If the supplier is unwilling or unable to provide a Bank Guarantee you should consult with the Procurement Division. It is possible for the University to proceed with an advance payment without a Bank Guarantee and take the risk associated with proceeding – that risk being that if the supplier goes into receivership or administration the advance payment will be lost and the College/Corporate Services Department will have to find the money to purchase the equipment, products or services again. Hence, if you did still wish to proceed with the arrangement the Procurement Division would obtain a credit report on the supplier and if that showed that the risk of proceeding was reasonable, the approval of the Head of College/Corporate Services Department accepting that the College/Corporate Services Department would meet the costs from its own budgets would be required.
Staged payments to Suppliers – are also commonplace for major equipment purchases and on occasions involve payments prior to delivery of the equipment. You should seek the advice of the Procurement Division in regards to these payments as essentially they are advance payments because, though the equipment may have been produced (in whole or in part) the same risks manifest themselves as for an Advance Payment. Bank Guarantees will not generally be sought for staged payments (as they are usually captured within the advance payment) but basically the same provisions as for advance payments applies. Where a staged payment is required in advance of delivery, such payments above £5000 ex-VAT in value can only be made where a Bank Guarantee has been put in place by the supplier, unless specifically agreed otherwise by the Procurement Division.
Payment against Pro-forma Invoices – these are advance payments by another name but with the added disadvantage that there will be little or no knowledge of the supplier and it is unlikely that you will be able to obtain a Bank Guarantee. If you wish to proceed with a payment against a pro-forma invoice, the same principles as those set out in respect of an Advance Payment apply and a Purchase Order must be created and issued before any commitment is made.
19. Using the University Purchasing Card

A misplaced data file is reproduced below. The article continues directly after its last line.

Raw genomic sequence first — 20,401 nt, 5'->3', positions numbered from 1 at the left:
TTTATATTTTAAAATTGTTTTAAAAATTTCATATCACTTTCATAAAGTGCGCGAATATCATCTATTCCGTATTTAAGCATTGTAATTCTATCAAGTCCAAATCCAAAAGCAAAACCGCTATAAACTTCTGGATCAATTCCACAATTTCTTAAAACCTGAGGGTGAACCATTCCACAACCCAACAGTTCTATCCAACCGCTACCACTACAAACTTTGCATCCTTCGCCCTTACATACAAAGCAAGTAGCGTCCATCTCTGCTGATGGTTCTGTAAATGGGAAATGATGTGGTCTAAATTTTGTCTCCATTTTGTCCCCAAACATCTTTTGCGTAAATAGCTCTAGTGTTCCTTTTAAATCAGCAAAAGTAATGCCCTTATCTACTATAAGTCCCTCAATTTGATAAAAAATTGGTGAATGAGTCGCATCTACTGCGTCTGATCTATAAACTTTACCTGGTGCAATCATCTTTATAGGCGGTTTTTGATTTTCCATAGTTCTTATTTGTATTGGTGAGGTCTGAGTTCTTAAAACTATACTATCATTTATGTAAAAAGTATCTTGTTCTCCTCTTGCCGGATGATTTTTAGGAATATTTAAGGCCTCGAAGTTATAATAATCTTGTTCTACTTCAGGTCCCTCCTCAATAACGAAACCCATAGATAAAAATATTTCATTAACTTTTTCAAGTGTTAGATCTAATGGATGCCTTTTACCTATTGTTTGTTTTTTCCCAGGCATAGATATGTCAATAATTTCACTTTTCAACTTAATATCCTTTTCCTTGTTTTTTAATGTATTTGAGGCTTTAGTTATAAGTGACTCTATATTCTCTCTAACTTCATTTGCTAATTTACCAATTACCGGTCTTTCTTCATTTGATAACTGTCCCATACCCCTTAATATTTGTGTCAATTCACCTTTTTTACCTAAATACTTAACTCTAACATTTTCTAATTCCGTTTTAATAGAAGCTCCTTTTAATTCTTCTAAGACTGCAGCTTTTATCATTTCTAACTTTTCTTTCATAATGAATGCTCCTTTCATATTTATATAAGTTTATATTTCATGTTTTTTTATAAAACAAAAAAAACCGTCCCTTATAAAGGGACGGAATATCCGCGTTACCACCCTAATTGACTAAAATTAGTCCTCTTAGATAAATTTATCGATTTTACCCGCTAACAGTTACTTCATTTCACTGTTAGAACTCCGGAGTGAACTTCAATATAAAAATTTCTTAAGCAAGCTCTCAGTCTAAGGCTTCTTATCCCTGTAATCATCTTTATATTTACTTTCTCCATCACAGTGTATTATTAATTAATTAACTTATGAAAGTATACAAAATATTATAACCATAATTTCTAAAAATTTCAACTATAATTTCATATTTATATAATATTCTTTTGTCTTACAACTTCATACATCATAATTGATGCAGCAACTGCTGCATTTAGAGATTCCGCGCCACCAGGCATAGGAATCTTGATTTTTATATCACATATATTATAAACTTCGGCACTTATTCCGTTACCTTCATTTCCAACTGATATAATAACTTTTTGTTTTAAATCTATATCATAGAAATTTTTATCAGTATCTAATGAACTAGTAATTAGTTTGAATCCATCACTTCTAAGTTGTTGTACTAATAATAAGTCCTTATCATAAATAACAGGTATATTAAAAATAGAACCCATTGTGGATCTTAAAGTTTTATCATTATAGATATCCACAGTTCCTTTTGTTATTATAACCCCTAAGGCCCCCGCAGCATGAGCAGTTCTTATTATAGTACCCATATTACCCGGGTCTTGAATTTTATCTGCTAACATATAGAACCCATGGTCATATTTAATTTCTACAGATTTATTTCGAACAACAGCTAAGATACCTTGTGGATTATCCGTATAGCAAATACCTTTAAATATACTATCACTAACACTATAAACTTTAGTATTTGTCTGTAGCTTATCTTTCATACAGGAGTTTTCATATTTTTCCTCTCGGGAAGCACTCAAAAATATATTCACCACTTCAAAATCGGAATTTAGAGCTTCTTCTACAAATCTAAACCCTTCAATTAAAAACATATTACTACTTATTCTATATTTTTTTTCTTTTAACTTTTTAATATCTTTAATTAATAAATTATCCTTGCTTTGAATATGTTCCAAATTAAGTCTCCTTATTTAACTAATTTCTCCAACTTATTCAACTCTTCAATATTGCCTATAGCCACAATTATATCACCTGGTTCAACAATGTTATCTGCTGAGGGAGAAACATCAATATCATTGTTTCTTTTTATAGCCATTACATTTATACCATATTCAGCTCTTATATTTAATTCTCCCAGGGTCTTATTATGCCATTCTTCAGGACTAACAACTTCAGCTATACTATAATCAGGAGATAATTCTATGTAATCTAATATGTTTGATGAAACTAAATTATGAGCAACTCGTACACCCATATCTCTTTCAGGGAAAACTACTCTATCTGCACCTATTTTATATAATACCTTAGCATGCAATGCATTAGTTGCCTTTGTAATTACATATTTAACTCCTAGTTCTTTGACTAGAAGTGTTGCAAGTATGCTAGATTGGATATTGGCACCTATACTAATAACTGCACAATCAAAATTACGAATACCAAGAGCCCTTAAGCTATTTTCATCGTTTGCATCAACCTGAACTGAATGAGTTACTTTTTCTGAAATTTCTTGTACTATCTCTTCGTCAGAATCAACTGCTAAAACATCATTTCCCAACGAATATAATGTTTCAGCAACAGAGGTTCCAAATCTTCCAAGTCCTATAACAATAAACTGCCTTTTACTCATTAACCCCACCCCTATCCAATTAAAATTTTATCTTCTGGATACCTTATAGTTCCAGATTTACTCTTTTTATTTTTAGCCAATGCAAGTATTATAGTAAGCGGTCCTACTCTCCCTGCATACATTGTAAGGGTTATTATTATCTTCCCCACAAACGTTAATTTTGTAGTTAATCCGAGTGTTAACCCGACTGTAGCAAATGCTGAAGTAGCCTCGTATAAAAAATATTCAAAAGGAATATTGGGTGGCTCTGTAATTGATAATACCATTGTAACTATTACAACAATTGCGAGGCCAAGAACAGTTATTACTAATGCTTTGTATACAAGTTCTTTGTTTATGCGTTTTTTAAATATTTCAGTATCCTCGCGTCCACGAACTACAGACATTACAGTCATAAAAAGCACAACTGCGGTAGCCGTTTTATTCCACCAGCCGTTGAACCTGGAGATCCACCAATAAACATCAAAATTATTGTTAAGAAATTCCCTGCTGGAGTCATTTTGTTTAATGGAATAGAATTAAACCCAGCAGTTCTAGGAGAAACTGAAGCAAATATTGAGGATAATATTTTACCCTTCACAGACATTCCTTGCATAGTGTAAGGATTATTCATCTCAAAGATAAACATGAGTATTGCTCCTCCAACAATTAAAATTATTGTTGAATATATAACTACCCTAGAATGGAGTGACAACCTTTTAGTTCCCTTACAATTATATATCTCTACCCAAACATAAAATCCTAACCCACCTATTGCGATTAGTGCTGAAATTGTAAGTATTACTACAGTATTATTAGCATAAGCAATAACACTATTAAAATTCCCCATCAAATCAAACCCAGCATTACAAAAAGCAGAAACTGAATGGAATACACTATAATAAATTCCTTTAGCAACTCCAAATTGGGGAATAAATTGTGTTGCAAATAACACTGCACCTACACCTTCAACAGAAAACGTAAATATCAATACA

The University now requires (wherever practical) for staff to use a University Purchasing Card (P-Card) for small one off purchases rather than create supplier records on the Proactis system (which take time and resources to create and then clutter up the system with old supplier records that then require ad-hoc clearing), using the Purchasing Card resolves this problem.
The University P-Card acts in the same way as a “normal” credit card, in that payment can be made for products and services and the amount paid using the Card is recovered from the University by the Card provider by means of a monthly direct debit payment by the University against a statement issued by the Card provider. There is limited time to dispute any payments made against the statement received.
The P-Card can only be used for low value transactions where there is no Approved Supplier available to supply the products or services required.
There is an individual P-Card transaction limit of £520. However, this can be increased to £1000 for a card holder with approval from the Head of College/Head of Corporate Services if this is more appropriate for operational requirements (thus providing greater flexibility). A monthly spend limit of £5000 set also for each Card issued and these limits can only be increased with the approval of the Head of College/Head of Corporate Services (or delegated authority). P-Cards are only made available to staff in Colleges and Corporate Services that have responsibility for purchasing and processing Purchase Orders, no other member of staff is permitted to apply for, or have a P-Card, other than for reasons related to Business Continuity, and colleagues that have a P-Card are not permitted to allow other members of University staff to use or have access to the P-Card or their PIN number.